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Ron Artest's name change delayed

Lakers forward Ron Artest is slowed by his outstanding traffic warrants, but he'll get another chance to become Metta World Peace at his Sept. 16 court date.

August 26, 2011|By Broderick Turner
  • Lakers forward Ron Artest takes the court before a game against the San Antonio Spurs at Staples Center last spring.
Lakers forward Ron Artest takes the court before a game against the San Antonio… (Lawrence K. Ho / Los Angeles…)

Ron Artest's well-publicized plan to change his name ran into the legal equivalent of a red light Friday.

His petition to legally change his name from Ronald William Artest Jr. to Metta World Peace was delayed by a Los Angeles court commissioner because of some outstanding traffic warrants.

The Lakers forward wasn't in court Friday. But Artest gets another opportunity to swap names at a Sept. 16 court date — provided he takes care of his tickets.

Artest's publicist, Courtney Barnes, said his client has "two moving violations … they will be paid so that his name can be changed."

Despite the snag, Artest joins a long tradition of athletes who weren't completely happy with their given names.

Here are some of the most memorable name changes:

— Chad Ochocinco (from Chad Johnson)

The flamboyant wide receiver changed his name in honor of Hispanic Heritage Month in August 2008, and in a nod to his 85 jersey number. (Although "85" in Spanish is ochenta y cinco).

In January, though, Ochocinco seemed to have a change of heart, saying he'd changed his last name back to Johnson. But the receiver, traded from the Bengals to the Patriots, is still listed as Chad Ochocinco on New England's roster.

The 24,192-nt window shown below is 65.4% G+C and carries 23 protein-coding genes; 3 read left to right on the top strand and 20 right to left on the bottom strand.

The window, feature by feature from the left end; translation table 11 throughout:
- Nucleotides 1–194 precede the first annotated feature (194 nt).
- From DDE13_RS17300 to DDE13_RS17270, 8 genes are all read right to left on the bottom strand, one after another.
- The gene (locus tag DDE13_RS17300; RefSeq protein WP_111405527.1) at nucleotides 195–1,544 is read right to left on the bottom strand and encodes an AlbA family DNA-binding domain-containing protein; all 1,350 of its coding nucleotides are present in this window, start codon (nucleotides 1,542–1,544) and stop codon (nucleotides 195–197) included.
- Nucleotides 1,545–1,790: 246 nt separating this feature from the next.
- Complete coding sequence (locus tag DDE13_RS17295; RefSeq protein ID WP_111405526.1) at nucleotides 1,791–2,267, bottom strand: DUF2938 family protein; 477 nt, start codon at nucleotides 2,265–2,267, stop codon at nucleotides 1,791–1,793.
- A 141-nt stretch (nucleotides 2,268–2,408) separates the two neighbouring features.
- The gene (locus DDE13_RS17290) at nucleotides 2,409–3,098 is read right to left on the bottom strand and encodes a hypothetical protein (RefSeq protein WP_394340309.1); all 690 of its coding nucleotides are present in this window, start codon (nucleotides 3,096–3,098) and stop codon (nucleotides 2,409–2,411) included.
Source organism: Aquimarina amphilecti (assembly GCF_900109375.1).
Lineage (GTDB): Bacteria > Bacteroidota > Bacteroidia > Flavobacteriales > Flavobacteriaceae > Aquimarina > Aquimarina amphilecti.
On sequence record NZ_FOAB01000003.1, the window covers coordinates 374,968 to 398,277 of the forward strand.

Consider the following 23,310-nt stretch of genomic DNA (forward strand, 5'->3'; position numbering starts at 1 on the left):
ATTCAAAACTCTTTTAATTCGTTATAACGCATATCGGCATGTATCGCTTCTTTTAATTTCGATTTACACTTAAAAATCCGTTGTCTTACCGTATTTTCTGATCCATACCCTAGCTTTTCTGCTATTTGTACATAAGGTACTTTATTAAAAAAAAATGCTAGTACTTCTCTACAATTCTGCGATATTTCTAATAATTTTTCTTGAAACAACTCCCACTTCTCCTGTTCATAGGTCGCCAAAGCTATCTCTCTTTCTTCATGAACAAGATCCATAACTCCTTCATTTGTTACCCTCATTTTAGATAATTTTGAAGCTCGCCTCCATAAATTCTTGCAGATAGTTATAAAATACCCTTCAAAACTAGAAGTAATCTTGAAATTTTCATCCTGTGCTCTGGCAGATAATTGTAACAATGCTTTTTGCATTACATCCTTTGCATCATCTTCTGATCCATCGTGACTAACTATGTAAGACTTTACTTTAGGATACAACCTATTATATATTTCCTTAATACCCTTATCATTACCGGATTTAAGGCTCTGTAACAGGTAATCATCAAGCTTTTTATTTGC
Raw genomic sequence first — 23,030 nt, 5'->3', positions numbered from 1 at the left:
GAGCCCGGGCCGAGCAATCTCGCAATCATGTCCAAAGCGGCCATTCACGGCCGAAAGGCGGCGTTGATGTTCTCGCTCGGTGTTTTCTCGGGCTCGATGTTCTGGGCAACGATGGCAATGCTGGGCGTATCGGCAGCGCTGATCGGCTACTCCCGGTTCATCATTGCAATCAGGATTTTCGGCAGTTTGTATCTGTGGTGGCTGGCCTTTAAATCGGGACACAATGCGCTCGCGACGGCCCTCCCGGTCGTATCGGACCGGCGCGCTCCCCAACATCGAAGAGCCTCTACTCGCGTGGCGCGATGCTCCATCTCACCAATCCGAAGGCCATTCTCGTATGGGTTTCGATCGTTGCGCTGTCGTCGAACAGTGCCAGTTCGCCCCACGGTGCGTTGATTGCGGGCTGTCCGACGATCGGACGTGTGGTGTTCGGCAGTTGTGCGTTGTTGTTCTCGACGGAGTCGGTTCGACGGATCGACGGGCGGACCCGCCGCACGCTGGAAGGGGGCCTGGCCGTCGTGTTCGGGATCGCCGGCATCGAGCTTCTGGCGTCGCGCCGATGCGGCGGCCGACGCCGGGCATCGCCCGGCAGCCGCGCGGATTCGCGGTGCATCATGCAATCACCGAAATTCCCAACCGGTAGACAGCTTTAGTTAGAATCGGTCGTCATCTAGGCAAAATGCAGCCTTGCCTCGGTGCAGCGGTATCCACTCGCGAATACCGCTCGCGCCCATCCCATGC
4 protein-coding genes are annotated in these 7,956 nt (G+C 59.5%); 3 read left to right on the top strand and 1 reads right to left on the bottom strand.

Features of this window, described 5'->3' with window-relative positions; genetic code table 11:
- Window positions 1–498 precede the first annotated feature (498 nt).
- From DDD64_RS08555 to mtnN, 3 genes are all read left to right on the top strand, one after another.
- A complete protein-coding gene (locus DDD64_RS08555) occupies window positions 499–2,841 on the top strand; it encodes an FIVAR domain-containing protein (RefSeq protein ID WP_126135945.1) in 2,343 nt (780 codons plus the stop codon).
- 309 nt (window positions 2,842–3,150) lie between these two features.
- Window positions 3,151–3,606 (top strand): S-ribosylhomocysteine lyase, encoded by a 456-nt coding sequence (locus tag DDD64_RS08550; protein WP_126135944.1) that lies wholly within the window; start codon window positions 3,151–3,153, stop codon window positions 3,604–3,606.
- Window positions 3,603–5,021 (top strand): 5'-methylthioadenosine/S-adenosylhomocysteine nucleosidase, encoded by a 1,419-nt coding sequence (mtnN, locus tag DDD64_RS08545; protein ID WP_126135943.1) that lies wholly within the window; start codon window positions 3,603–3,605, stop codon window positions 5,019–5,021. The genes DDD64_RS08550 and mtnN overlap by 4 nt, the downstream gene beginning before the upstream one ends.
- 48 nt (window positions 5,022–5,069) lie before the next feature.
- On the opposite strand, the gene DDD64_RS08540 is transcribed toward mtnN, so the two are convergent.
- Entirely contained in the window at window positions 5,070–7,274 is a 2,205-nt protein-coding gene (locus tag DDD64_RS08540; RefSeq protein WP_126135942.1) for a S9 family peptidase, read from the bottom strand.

— World B. Free (from Lloyd B. Free)

Free, one of the NBA's most talented ball hogs in the 1970s and '80s, was said to have a 44-inch vertical leap and wasn't short of confidence. He was also called "All-World," though Free only made one NBA All-Star team.

He officially changed his name to World B. Free in 1980 while playing for the Golden State Warriors.

— Ervin Santana (from Johan Santana)

He was in the minor leagues in the Angels' system in 2003 when he noted that another pitcher, southpaw Johan Santana, was establishing himself in the big leagues with Minnesota.

So the right-hander changed his first name, saying, "I just came up with Ervin."

Sugar Ray Robinson (from Walker Smith Jr.)

Smith borrowed an Amateur Athletic Union boxing card from his friend, Ray Robinson, while learning to box in New York. But he was so graceful and fluid in the ring that people quickly added "Sugar" to his name.

Robinson went on to win the welterweight and middleweight titles. Ring Magazine called him the best fighter "pound-for-pound" in history.

— Jersey Joe Walcott (from Arnold Cream)

Cream, the child of immigrants from Barbados, admired the early 20th century welterweight champ Joe Walcott, known as "the Barbados Demon."

Cream grew up in New Jersey and came up with a hybrid name. He turned pro at 16 and in 1951, at the age of 37, won the heavyweight title by knocking out Ezzard Charles.

— He Hate Me (from Rod Smart)

Smart was a running back trying to get himself noticed when he played in Las Vegas for Vince McMahon's fledgling XFL football league. McMahon wanted flamboyance, so Smart put "He Hate Me" on the back of his jersey.

He made it to the NFL and played for Philadelphia and Charlotte. But once there he played it smart and used his real name.

— Hulk Hogan (from Terry Bollea)

He was new to pro wrestling and promoters kept trying out different names on him, including "Super Destroyer," "Terry Boulder," and "Sterling Golden." One day he was on a talk show with Lou Ferrigno, the bodybuilder-turned-actor ("The Incredible Hulk"). Other wrestlers, Hogan recalled, noticed he was bigger than the TV star and started calling him Terry "The Hulk" Boulder.

The WWF, though, liked wrestlers with ethnic sounding names and thought "Hulk Hogan" would make him sound Irish American.

broderick.turner@latimes.com

twitter.com/BA_Turner

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